Rickenbacker International Airport is welcoming a record number of international cargo shipments. The challenge for airport officials has been to get more cargo flying outbound to fill up the big freighter jets.

Airport officials now are making it possible -- and more comfortable -- for more cargo of the four-legged variety to make that journey.

A new $423,000 animal-transport facility at the airport southeast of Columbus includes 12 new animal stalls as well as offices for airport workers and U.S. Department of Agriculture personnel, who must inspect horses and determine that they are healthy enough for the long trip ahead.

The facility has direct access to the airfield and easy access from public roads that are used to transport the animals by truck or trailer.

The facility is certified and approved by the U.S. Department of Agriculture for shipping livestock -- and is one of fewer than 50 such facilities in the country. It's the only one in Ohio, according to the Columbus Regional Airport Authority, which oversees Rickenbacker and John Glenn Columbus international airports.

Thoroughbred horses are of particular interest to the airport because they are frequently shipped to wealthy overseas buyers.

Federal regulations require horses to be able to walk around and rest before they embark on a flight. Before the Rickenbacker facility was built, the airport contracted with local property owners to use their facilities on an as-needed basis.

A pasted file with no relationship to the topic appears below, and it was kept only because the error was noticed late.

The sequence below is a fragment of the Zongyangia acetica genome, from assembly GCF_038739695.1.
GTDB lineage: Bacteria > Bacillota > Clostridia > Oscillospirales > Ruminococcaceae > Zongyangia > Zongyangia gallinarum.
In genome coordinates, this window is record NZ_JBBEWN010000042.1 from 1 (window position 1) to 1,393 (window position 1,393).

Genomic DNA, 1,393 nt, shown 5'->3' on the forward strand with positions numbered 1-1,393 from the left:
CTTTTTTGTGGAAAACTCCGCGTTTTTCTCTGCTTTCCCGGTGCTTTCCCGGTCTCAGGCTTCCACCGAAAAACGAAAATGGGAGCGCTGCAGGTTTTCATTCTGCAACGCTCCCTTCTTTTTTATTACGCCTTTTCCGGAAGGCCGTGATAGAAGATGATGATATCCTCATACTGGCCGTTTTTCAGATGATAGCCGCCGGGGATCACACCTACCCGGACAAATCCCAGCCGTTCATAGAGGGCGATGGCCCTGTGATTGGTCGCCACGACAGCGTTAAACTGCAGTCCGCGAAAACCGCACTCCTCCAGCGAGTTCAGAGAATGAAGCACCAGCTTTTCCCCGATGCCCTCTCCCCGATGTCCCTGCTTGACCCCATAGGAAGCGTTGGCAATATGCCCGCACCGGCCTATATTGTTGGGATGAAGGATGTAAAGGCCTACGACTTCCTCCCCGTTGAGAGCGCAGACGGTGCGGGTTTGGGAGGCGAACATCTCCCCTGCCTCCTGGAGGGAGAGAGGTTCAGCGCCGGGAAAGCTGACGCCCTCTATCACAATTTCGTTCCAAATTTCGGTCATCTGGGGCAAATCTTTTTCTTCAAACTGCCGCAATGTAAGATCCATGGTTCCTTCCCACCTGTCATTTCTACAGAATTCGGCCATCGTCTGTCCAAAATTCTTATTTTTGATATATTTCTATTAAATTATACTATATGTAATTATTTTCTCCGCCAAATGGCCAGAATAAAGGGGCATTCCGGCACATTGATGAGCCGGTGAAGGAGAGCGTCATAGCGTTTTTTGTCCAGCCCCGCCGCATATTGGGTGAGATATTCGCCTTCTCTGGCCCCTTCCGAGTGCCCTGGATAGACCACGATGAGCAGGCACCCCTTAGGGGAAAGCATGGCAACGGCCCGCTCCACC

"Our customers can handle the resting and inspection processes in a safe, quiet area that is minutes away from waiting aircraft," Joseph Nardone, president and CEO of the airport authority, said in a statement.

"Most importantly, the animals are under less stress because they spend less time in transport with fewer stops along the way."

Sean Nix of shipper M2 Transport has used Rickenbacker to ship horses several times from Kentucky horse country since being called on by Rickenbacker officials, who pitched the airport as a closer, better alternative to those in Chicago and New York.

Nix hasn't seen the new facility, but said he's eager to and looks forward to possibly using it for some shipments in the fall.

"It's climate-controlled, which is good because a lot of our horses leave during the fall and winter months, which can be very cold," Nix said.

"Also, this allows the USDA to be there around the clock to monitor the horses from when they arrive until when they are loaded on the plane. ... A lot can happen to a horse after hours of travel and waiting to be loaded. Some horses may not take the changing conditions as well as others."

Since livestock shipments started in 2015, Rickenbacker has sent more than 700 horses, cows, pigs, sheep and goats to locales including Thailand, Saudi Arabia and Turkey. A shipment of 65 hogs headed for Spain in August is scheduled to be one of the first shipments from the revamped facility.

The airport also serves the occasional exotic animal. In 2015, an endangered rhinoceros was relocated from the Cincinnati Zoo & Botanical Garden to a breeding sanctuary in Indonesia.

mrose@dispatch.com

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